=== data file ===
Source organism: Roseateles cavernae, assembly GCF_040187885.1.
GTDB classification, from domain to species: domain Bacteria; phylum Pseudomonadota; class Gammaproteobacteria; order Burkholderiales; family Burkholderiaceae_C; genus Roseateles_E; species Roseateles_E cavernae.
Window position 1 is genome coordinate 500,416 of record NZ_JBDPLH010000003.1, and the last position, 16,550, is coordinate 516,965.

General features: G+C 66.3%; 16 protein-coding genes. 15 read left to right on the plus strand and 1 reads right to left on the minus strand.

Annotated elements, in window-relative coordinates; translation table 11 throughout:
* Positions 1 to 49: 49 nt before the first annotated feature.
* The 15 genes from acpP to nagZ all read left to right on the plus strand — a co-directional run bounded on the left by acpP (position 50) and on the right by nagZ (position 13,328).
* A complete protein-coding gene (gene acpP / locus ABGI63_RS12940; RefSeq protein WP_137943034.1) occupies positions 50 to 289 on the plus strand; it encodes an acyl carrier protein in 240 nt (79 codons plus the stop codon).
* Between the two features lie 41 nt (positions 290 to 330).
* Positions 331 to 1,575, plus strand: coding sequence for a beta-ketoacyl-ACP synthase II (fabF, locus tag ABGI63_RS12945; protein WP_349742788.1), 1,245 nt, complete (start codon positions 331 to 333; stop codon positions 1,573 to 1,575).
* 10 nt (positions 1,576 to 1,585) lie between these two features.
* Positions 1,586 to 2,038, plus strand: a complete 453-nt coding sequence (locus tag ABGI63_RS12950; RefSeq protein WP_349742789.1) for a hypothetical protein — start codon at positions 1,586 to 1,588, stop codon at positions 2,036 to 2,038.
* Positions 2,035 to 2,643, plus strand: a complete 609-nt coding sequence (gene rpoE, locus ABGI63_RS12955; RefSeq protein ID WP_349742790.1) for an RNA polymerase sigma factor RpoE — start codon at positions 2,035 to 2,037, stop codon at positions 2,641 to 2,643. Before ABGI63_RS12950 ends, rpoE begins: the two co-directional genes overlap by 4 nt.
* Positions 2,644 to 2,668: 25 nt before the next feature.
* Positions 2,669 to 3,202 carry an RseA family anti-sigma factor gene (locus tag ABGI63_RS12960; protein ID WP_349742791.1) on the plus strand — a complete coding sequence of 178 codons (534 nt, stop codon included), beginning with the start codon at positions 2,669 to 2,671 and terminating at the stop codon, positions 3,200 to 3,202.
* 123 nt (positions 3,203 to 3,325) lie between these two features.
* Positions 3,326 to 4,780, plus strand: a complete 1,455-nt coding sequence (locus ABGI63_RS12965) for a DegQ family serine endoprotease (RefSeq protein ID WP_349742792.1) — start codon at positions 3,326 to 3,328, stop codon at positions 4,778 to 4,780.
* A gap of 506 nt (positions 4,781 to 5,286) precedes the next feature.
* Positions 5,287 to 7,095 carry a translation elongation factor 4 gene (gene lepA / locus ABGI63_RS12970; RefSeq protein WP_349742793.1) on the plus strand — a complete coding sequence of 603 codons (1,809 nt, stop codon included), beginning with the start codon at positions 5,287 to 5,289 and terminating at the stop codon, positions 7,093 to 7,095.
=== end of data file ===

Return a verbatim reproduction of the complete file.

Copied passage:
Source organism: Roseateles cavernae, assembly GCF_040187885.1.
GTDB classification, from domain to species: domain Bacteria; phylum Pseudomonadota; class Gammaproteobacteria; order Burkholderiales; family Burkholderiaceae_C; genus Roseateles_E; species Roseateles_E cavernae.
Window position 1 is genome coordinate 500,416 of record NZ_JBDPLH010000003.1, and the last position, 16,550, is coordinate 516,965.

General features: G+C 66.3%; 16 protein-coding genes. 15 read left to right on the plus strand and 1 reads right to left on the minus strand.

Annotated elements, in window-relative coordinates; translation table 11 throughout:
* Positions 1 to 49: 49 nt before the first annotated feature.
* The 15 genes from acpP to nagZ all read left to right on the plus strand — a co-directional run bounded on the left by acpP (position 50) and on the right by nagZ (position 13,328).
* A complete protein-coding gene (gene acpP / locus ABGI63_RS12940; RefSeq protein WP_137943034.1) occupies positions 50 to 289 on the plus strand; it encodes an acyl carrier protein in 240 nt (79 codons plus the stop codon).
* Between the two features lie 41 nt (positions 290 to 330).
* Positions 331 to 1,575, plus strand: coding sequence for a beta-ketoacyl-ACP synthase II (fabF, locus tag ABGI63_RS12945; protein WP_349742788.1), 1,245 nt, complete (start codon positions 331 to 333; stop codon positions 1,573 to 1,575).
* 10 nt (positions 1,576 to 1,585) lie between these two features.
* Positions 1,586 to 2,038, plus strand: a complete 453-nt coding sequence (locus tag ABGI63_RS12950; RefSeq protein WP_349742789.1) for a hypothetical protein — start codon at positions 1,586 to 1,588, stop codon at positions 2,036 to 2,038.
* Positions 2,035 to 2,643, plus strand: a complete 609-nt coding sequence (gene rpoE, locus ABGI63_RS12955; RefSeq protein ID WP_349742790.1) for an RNA polymerase sigma factor RpoE — start codon at positions 2,035 to 2,037, stop codon at positions 2,641 to 2,643. Before ABGI63_RS12950 ends, rpoE begins: the two co-directional genes overlap by 4 nt.
* Positions 2,644 to 2,668: 25 nt before the next feature.
* Positions 2,669 to 3,202 carry an RseA family anti-sigma factor gene (locus tag ABGI63_RS12960; protein ID WP_349742791.1) on the plus strand — a complete coding sequence of 178 codons (534 nt, stop codon included), beginning with the start codon at positions 2,669 to 2,671 and terminating at the stop codon, positions 3,200 to 3,202.
* 123 nt (positions 3,203 to 3,325) lie between these two features.
* Positions 3,326 to 4,780, plus strand: a complete 1,455-nt coding sequence (locus ABGI63_RS12965) for a DegQ family serine endoprotease (RefSeq protein ID WP_349742792.1) — start codon at positions 3,326 to 3,328, stop codon at positions 4,778 to 4,780.
* A gap of 506 nt (positions 4,781 to 5,286) precedes the next feature.
* Positions 5,287 to 7,095 carry a translation elongation factor 4 gene (gene lepA / locus ABGI63_RS12970; RefSeq protein WP_349742793.1) on the plus strand — a complete coding sequence of 603 codons (1,809 nt, stop codon included), beginning with the start codon at positions 5,287 to 5,289 and terminating at the stop codon, positions 7,093 to 7,095.